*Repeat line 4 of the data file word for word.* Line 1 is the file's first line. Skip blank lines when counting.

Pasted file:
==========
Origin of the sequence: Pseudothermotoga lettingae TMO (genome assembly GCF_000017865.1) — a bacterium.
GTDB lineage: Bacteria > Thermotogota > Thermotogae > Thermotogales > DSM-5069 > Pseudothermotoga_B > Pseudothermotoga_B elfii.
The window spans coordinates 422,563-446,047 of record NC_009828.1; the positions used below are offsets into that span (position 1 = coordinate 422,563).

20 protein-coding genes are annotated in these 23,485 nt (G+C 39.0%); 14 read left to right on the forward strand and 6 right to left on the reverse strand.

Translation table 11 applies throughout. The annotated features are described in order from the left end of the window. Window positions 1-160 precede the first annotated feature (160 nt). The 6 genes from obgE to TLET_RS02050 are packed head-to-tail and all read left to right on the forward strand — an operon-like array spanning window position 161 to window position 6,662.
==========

20 protein-coding genes are annotated in these 23,485 nt (G+C 39.0%); 14 read left to right on the forward strand and 6 right to left on the reverse strand.